Investigating a possible gene therapy for dry AMD

Woman on computer in a lab

Professor Karl Matter, UCL Institute of Ophthalmology - £120,000

Research into a gene therapy for dry age-related macular degeneration (AMD), which aims to maintain the health of cells in the macula that are vital for vision.

What is the problem?

The retinal pigment epithelium (RPE) is a vital cell layer in the macula. The RPE is responsible for maintaining the health of the photoreceptors, the cells that sense light, and send information to the brain to create vision. There are no therapies currently focusing on maintaining RPE health.

What are they doing?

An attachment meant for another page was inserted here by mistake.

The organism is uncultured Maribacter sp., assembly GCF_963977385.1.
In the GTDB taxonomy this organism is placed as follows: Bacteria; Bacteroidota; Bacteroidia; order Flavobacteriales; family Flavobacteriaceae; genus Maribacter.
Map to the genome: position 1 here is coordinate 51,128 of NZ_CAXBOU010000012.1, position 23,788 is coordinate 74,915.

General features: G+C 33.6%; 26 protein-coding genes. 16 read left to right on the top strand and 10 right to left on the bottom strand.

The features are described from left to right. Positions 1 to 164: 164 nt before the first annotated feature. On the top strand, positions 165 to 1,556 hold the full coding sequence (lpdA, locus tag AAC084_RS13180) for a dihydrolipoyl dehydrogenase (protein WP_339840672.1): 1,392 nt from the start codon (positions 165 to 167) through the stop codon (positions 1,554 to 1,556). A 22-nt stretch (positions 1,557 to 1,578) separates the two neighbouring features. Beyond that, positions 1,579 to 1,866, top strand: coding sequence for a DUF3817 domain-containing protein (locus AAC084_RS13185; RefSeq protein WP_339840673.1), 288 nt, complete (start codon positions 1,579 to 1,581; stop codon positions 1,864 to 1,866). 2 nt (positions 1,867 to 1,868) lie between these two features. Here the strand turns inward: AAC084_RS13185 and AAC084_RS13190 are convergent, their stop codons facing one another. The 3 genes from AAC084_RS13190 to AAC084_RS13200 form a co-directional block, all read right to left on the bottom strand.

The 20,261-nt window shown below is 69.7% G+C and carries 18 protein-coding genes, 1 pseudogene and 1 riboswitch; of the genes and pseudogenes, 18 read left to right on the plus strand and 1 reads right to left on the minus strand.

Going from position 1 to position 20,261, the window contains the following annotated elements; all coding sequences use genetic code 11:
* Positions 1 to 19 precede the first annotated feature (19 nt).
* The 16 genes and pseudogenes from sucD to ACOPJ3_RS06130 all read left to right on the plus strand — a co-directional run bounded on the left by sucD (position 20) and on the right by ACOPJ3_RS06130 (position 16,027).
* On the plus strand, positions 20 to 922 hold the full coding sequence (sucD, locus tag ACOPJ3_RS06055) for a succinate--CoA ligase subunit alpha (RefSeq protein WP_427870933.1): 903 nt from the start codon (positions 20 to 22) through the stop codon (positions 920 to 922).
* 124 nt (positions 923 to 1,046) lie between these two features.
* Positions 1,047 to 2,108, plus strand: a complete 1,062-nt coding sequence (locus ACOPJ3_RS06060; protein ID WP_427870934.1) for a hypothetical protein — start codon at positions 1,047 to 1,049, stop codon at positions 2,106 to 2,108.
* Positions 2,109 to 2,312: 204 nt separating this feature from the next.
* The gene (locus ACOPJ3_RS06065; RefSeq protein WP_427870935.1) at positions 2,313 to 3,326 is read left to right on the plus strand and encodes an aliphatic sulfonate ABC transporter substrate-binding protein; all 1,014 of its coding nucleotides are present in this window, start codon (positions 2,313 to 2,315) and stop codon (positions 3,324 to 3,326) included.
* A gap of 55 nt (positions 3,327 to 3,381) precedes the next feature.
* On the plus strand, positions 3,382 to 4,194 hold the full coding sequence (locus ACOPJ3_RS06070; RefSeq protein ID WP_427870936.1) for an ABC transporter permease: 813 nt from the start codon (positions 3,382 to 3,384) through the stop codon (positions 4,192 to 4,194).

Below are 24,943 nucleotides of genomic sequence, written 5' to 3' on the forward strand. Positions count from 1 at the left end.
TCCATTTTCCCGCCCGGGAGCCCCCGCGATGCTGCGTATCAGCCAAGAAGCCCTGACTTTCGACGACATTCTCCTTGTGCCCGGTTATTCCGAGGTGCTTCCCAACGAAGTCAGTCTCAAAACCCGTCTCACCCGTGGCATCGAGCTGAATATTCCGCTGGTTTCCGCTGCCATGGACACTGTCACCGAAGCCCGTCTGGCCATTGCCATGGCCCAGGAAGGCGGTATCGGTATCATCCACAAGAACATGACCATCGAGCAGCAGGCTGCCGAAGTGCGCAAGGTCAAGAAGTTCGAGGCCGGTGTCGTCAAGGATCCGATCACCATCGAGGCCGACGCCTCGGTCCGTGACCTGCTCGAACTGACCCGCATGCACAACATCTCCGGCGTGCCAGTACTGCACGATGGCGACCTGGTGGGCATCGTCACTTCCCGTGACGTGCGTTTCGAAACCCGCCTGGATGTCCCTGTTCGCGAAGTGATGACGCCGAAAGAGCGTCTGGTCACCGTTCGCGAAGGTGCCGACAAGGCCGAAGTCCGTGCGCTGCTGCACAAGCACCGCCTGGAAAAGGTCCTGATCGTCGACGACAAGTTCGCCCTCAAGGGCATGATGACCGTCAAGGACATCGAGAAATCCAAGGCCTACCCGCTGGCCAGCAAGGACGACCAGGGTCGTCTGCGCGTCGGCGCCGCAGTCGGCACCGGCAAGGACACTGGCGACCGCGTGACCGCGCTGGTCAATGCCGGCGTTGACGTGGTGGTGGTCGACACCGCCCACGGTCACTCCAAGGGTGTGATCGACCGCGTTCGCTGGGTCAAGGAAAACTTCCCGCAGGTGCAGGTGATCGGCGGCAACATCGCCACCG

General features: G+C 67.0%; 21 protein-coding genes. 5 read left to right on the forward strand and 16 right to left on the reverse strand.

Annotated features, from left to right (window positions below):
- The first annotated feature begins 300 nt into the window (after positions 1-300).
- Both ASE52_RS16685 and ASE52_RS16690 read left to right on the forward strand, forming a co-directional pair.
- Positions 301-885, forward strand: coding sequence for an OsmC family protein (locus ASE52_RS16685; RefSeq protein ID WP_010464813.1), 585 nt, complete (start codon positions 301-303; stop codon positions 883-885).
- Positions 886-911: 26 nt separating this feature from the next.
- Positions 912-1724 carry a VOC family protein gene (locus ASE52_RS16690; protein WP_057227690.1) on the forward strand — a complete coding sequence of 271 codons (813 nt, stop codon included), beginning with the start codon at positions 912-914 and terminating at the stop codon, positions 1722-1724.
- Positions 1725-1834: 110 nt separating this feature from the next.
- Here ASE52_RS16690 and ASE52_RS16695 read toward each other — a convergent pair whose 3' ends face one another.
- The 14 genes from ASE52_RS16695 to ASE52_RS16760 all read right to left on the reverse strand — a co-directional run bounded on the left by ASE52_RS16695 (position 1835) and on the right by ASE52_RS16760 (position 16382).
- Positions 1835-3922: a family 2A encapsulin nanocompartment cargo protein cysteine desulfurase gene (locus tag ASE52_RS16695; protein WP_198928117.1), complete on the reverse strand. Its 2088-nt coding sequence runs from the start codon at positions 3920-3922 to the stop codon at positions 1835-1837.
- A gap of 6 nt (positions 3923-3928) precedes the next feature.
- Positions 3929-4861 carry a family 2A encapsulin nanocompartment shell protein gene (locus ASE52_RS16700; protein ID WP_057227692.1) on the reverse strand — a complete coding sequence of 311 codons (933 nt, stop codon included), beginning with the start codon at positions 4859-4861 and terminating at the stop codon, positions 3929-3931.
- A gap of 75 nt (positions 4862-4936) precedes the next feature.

The team involved in the project have found a molecule involved in RPE health and function called Dbl3. Previous work of theirs has shown adding more Dbl3 to AMD cell models in the laboratory can benefit and restore RPE health. They now want to see whether using gene therapy to add more Dbl3 could be a treatment to help those with AMD.

How can this help?

If this gene therapy proves successful it could offer a new option for treating dry AMD, ideally with few injections. It could also possibly help those with other forms of macular disease, where the RPE becomes damaged (such as Stargardt disease).